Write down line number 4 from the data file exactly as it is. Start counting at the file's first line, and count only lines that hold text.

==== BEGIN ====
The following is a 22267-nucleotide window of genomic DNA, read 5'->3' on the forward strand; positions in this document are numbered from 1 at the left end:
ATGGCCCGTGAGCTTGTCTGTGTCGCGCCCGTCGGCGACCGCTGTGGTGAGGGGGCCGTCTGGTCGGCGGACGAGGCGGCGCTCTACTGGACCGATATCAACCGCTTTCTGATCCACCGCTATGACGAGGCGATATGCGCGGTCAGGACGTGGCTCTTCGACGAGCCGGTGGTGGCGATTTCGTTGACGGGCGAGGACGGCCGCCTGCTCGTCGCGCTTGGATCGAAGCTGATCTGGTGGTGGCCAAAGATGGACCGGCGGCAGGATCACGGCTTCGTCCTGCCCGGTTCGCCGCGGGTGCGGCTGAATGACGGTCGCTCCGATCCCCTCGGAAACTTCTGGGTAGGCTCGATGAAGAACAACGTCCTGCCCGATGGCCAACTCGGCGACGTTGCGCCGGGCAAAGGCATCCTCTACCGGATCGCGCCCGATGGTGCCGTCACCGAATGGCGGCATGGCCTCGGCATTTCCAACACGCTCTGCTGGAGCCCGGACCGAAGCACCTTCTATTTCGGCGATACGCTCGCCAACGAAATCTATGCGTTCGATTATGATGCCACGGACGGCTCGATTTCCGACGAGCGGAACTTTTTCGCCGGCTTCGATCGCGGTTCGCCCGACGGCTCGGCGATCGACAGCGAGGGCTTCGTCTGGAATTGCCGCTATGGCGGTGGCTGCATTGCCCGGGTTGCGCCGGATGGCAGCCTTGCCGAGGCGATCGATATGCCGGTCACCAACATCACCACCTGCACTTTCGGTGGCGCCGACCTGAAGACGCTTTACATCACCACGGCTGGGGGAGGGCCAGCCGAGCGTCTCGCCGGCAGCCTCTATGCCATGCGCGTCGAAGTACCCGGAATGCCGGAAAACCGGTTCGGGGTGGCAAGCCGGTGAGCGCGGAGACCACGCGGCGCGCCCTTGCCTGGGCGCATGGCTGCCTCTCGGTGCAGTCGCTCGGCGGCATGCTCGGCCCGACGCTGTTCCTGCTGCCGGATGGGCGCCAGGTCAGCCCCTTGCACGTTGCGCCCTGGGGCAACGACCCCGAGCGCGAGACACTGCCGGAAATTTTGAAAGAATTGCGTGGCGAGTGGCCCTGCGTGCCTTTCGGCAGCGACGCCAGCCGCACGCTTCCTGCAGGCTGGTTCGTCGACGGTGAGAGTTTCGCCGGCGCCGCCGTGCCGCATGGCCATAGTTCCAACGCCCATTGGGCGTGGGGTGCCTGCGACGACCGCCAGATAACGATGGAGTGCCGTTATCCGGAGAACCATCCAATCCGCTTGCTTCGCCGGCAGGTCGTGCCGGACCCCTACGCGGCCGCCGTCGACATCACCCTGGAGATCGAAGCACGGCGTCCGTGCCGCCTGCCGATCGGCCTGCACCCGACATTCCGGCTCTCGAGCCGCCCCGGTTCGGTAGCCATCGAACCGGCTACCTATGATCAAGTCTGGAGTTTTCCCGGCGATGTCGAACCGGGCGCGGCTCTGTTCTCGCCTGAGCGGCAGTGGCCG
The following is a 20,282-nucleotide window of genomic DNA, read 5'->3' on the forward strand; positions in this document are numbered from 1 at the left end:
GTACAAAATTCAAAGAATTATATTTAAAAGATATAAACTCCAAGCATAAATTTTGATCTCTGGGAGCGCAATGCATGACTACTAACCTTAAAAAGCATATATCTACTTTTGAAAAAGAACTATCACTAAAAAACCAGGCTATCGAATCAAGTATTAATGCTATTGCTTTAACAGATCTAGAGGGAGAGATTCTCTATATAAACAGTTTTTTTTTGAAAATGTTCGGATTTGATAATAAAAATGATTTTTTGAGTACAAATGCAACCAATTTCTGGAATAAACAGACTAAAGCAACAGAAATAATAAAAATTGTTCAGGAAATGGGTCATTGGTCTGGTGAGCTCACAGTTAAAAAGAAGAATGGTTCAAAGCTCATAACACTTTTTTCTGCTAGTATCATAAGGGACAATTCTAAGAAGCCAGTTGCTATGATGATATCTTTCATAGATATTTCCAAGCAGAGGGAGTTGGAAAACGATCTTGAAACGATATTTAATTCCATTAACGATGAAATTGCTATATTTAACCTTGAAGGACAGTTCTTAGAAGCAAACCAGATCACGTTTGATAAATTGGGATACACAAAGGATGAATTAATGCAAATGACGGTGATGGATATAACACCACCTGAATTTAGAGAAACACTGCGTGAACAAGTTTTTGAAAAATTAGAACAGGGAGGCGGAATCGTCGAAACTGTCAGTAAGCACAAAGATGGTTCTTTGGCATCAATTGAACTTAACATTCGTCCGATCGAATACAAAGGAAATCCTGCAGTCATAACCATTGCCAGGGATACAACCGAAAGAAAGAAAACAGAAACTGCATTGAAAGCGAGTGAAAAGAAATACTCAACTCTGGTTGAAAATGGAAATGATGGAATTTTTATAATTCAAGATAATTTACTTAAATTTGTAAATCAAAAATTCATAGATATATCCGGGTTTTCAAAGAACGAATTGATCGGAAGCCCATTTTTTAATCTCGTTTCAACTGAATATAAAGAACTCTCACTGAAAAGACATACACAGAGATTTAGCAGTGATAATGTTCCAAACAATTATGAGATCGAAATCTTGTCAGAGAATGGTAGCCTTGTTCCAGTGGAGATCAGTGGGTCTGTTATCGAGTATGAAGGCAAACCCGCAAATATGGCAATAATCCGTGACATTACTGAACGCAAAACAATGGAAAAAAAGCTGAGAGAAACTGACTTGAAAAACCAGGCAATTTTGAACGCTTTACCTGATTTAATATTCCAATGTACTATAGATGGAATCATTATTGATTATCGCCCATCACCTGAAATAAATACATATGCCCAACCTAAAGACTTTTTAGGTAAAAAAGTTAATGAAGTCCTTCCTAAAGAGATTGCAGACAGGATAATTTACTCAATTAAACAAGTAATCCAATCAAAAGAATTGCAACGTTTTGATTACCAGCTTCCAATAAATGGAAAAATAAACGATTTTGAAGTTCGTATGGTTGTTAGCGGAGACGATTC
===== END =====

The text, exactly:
GTACAAAATTCAAAGAATTATATTTAAAAGATATAAACTCCAAGCATAAATTTTGATCTCTGGGAGCGCAATGCATGACTACTAACCTTAAAAAGCATATATCTACTTTTGAAAAAGAACTATCACTAAAAAACCAGGCTATCGAATCAAGTATTAATGCTATTGCTTTAACAGATCTAGAGGGAGAGATTCTCTATATAAACAGTTTTTTTTTGAAAATGTTCGGATTTGATAATAAAAATGATTTTTTGAGTACAAATGCAACCAATTTCTGGAATAAACAGACTAAAGCAACAGAAATAATAAAAATTGTTCAGGAAATGGGTCATTGGTCTGGTGAGCTCACAGTTAAAAAGAAGAATGGTTCAAAGCTCATAACACTTTTTTCTGCTAGTATCATAAGGGACAATTCTAAGAAGCCAGTTGCTATGATGATATCTTTCATAGATATTTCCAAGCAGAGGGAGTTGGAAAACGATCTTGAAACGATATTTAATTCCATTAACGATGAAATTGCTATATTTAACCTTGAAGGACAGTTCTTAGAAGCAAACCAGATCACGTTTGATAAATTGGGATACACAAAGGATGAATTAATGCAAATGACGGTGATGGATATAACACCACCTGAATTTAGAGAAACACTGCGTGAACAAGTTTTTGAAAAATTAGAACAGGGAGGCGGAATCGTCGAAACTGTCAGTAAGCACAAAGATGGTTCTTTGGCATCAATTGAACTTAACATTCGTCCGATCGAATACAAAGGAAATCCTGCAGTCATAACCATTGCCAGGGATACAACCGAAAGAAAGAAAACAGAAACTGCATTGAAAGCGAGTGAAAAGAAATACTCAACTCTGGTTGAAAATGGAAATGATGGAATTTTTATAATTCAAGATAATTTACTTAAATTTGTAAATCAAAAATTCATAGATATATCCGGGTTTTCAAAGAACGAATTGATCGGAAGCCCATTTTTTAATCTCGTTTCAACTGAATATAAAGAACTCTCACTGAAAAGACATACACAGAGATTTAGCAGTGATAATGTTCCAAACAATTATGAGATCGAAATCTTGTCAGAGAATGGTAGCCTTGTTCCAGTGGAGATCAGTGGGTCTGTTATCGAGTATGAAGGCAAACCCGCAAATATGGCAATAATCCGTGACATTACTGAACGCAAAACAATGGAAAAAAAGCTGAGAGAAACTGACTTGAAAAACCAGGCAATTTTGAACGCTTTACCTGATTTAATATTCCAATGTACTATAGATGGAATCATTATTGATTATCGCCCATCACCTGAAATAAATACATATGCCCAACCTAAAGACTTTTTAGGTAAAAAAGTTAATGAAGTCCTTCCTAAAGAGATTGCAGACAGGATAATTTACTCAATTAAACAAGTAATCCAATCAAAAGAATTGCAACGTTTTGATTACCAGCTTCCAATAAATGGAAAAATAAACGATTTTGAAGTTCGTATGGTTGTTAGCGGAGACGATTC